The study is due to begin in August. The project is slated for completion in 2016, to tie in with the bridge's completion.

HKPC launches industrial water management programme

To address concerns over water shortage and pollution in southern China, the Hong Kong Productivity Council (HKPC) has launched an industrial water management programme to support major water-consuming industries in the implementation of good water management practices.

Supported by funding from the HSBC Water Programme (2012-2016), the initiative will offer free water management assessment and consultancy to 36 electronics, metal finishing, and textile and leather factories in Guangdong and Hong Kong. Six of them will receive further technical support for preliminary process improvement designs and the implementation of improvement measures.

Apart from on-site technical support, the 18-month programme also includes knowledge sharing of best practices in water management and practical solutions for major water-consuming industries through seminars, plant visits, water management manuals and website.

Government launches fuel mix consultation

The Government has launched a three-month public consultation on the future fuel mix for electricity generation for Hong Kong.

"The existing coal-fired generating units will start to retire from 2017," said Secretary for the Environment Wong Kam-sing. "In order to meet future electricity demand and to improve the environment, we have to review and improve the future fuel mix for electricity generation for Hong Kong in a timely manner, in order to enable the planning of necessary infrastructure."

In 2012, coal accounted for 53% of the overall fuel mix in Hong Kong, followed by nuclear electricity imported from the Daya Bay nuclear power station in the Mainland (23%), natural gas (22%), and oil and renewable energy (RE) (2%).

The Government is putting forward two fuel mix options for public consultation:

1. importing electricity from the China's southern power grid which, along with electricity from Daya Bay, will meet 50% of demand; while the remaining supply continues to be met by location generation with increased use of natural gas from 22% at present to 40% while coal and RE would account for about 10%

2. local generation with supply from natural gas increased to 60% while coal and RE would account for about 20%, plus supply from Daya Bay maintained at 20%

According to the Government, both options would entail an increase in electricity cost.

The consultation document can be downloaded from the Environment Bureau's website (www.enb.gov.hk).

Ground-breaking for Children's Hospital

A ground-breaking ceremony has been held by the Hospital Authority (HA) to mark the commencement of construction of Hong Kong Children's Hospital (HKCH).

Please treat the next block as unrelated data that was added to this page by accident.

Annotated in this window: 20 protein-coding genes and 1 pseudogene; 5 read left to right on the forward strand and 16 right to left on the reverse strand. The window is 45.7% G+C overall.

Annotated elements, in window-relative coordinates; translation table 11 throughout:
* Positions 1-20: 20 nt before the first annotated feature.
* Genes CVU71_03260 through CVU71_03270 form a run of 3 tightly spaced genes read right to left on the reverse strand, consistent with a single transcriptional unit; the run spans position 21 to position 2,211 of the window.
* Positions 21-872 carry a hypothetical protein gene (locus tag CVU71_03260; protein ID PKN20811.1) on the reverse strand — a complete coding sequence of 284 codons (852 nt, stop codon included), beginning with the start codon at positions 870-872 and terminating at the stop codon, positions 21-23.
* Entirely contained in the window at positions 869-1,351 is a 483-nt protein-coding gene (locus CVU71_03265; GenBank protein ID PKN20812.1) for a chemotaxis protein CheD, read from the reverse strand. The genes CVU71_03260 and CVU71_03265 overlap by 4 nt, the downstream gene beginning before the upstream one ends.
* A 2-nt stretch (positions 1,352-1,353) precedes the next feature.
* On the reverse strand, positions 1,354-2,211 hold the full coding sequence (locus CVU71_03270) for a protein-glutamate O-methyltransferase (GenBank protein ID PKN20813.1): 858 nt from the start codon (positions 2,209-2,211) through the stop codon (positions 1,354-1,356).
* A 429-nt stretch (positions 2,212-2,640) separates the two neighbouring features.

The HK$13 billion project will have a construction floor area of around 165,000 sq m. It has a podium-free design that features two separate, 11-storey high towers which will be connected by three link bridges. It will have a total of 468 beds for in-patient and day-patient services as well as research and training facilities. The towers will house an integrated rehabilitation centre, main operating theatres, clinical laboratories, research laboratories, hospital data centre, education and training facilities, in-patient services facilities and ambulatory care services facilities.

A design-and-build contract was awarded to the China State-Shui On Joint Venture to deliver the project, which is scheduled for completion in 2017 and to commence operation in phases from 2018. The project's structural engineer is Meinhardt (C&S) Ltd while the building services engineer is J Roger Preston Ltd. Specialist consultant Cundall was appointed to provide sustainability, LEED and BEAM consultancy services.


Artist's impression of the hospital. Image: ArchSD

Centre for global navigation satellite research set up

The Hong Kong Polytechnic University (PolyU) and Wuhan University have jointly set up the PolyU-Wuhan University Partner GNSS Research Centre to strengthen research collaboration in global navigation satellite systems (GNSS).

Hosted at the Department of Land Surveying & Geo-Informatics (LSGI), the research centre will facilitate the sharing of resources available in Hong Kong and the Mainland.

Using modern satellite-based positioning and navigation technology, GNSS provides users with high precision positioning, navigation, velocity and timing (PNaVT) information everywhere on Earth and even in space. Incorporating well-known technologies such as global positioning system (GPS) from the US, the Beidou navigation satellite system from China, GLONASS from Russia and the Galileo system from Europe, GNSS is currently regarded as the most critical infrastructure in the nation.